Published : Monday, 17 November, 2014 04:12 PM
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India & WTO: The History of Disputes andthe Commitments of Future
World Trade Organisation (WTO) was established to replace the General Agreement on Tariffs and Trade (GATT) on January 1 1995 for the purpose of supervision and liberalization of International trade. The two major functions of WTO are to oversee the implementation, administration & operations of the trade & tariff agreements among the member nations and to provide a platform for negotiations and settling disputes among member nations. The ulterior objective of the whole system and functioning of the WTO is to let the trade flow among nations without any direct and indirect obstacles. However, this does not mean absence of trade rules; rather it seeks more transparency and certainty in the global trade for faster economic growth and overall prosperity.
The supreme decision making body of the World Trade Organization is the Ministerial Conference which meets at the interval of two years. In this conference all the member countries come together to help WTO take steps for multilateral trade agreements. Headquartered in Geneva, Switzerland it has 159 member states - with 2/3rd members being developing countries - and 640 people as staff members. The official languages of this global organization are English, French & Spanish. The first ministerial conference of WTO took place in Singapore in the year 1996. Since then nine conferences have taken place in various nations of the world.
Source: The Economist
India has been an enthusiastic participant of WTO negotiations. In the year 2001, India, Brazil and South Africa took initiatives which led to the adoption of a Declaration on TRIPS (Trade-related Intellectual Property Rights) and public health by the WTO ministerial conference. With General Agreement on Trade in Services (GATS) still in progress, Mode 1 (cross-border supply of service) and Mode 4 (provision of services requiring the temporary movement of natural persons) are advantageous for India; though the European Union and the US are pushing India for greater commercial presence rights (Mode 3).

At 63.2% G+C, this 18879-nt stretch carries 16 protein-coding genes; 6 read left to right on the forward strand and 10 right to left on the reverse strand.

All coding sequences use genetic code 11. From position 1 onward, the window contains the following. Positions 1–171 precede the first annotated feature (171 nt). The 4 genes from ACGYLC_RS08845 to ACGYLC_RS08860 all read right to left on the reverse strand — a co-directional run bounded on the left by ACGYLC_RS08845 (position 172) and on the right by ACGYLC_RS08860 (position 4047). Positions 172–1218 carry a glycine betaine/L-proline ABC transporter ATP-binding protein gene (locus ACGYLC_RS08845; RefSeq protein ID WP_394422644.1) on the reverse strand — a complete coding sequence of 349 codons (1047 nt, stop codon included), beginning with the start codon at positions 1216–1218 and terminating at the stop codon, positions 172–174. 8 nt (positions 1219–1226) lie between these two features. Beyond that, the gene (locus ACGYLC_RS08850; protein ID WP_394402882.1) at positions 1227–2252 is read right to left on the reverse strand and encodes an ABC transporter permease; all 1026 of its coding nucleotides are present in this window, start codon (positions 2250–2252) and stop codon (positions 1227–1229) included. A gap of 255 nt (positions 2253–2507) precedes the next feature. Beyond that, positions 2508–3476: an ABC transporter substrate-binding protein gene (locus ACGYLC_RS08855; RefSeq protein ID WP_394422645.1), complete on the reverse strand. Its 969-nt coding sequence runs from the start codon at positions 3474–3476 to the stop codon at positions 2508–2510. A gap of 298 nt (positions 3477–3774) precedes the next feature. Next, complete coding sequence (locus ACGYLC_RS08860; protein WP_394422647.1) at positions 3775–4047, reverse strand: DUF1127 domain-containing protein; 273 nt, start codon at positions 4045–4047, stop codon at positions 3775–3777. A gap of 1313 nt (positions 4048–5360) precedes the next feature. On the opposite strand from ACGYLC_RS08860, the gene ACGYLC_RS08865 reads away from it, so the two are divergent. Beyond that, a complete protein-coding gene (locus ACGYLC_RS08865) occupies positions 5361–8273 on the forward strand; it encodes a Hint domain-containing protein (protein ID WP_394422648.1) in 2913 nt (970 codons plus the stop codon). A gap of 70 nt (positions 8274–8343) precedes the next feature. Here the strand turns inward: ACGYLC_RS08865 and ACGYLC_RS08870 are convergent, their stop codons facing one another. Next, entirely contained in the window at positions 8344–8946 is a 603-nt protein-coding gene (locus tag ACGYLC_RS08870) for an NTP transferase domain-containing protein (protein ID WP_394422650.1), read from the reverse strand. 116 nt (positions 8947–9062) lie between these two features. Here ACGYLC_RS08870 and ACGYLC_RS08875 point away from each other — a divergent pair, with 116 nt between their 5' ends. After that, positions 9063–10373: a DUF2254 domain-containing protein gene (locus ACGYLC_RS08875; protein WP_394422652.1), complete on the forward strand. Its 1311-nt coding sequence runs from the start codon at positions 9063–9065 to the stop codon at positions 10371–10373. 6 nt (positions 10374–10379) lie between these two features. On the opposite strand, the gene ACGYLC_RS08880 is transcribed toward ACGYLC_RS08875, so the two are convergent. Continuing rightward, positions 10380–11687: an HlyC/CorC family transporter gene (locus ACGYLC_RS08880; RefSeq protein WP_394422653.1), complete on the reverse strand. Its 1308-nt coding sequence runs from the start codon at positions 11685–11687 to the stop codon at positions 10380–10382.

In the fifth ministerial conference which was held at Cancún, Mexico, the G20 nations – a group of developing countries led by India, China, and Brazil – took a stand against the group of Developed nations. This was done regarding agreements on the issues which had caused bitterness between the developed and developed countries in Doha rounds of talks. The developing countries called for an end to agricultural subsidies in the European Union and the United States which was sorted out after the former gave concession to the goods imported from the least developed Countries.
The Ninth Ministerial conference of the WTO held at Bali, Indonesia intended to take a pledge against red tape at custom posts across the globe where India withdrew its support resulting in the collapse of talks. However, on November 13, 2014, India and the United States signed a deal on Trade Facilitation Agreement (TFA) on the sidelines of East Asia Summit sealed the deal for streamlining the global custom rules. TFA relates to the streamlining of custom rules by the WTO member countries so as to improve the international movement of goods and bring down the costs. During the Bali Conference, India refused to compromise on food security issue linking it with TFA and demanded that interim pact food subsidies should continue beyond 2017 if a permanent solution is not reached by then.
In November 2014, WTO helped settling a dispute between India and US. The dispute began with India blaming several US laws and regulations governing countervailing duty measures on the products imported from India like hot-rolled carbon steel flat products. The WTO Panel’s findings resulted in rejection of most of the challenges made by India. But panel found breach in WTO rules while assessing measures allowing for cross-accumulation of dumped and subsidized imports in the US.
Developing nations have always enjoyed ‘special attention’ at WTO. However, off late there has been a growing concern among the third world nations over its being biased towards the developed countries. Nonetheless, WTO’s significance cannot be denied in the contemporary global economic scenario as conflicting interests are bound to take place in multilateral and bilateral trade relations.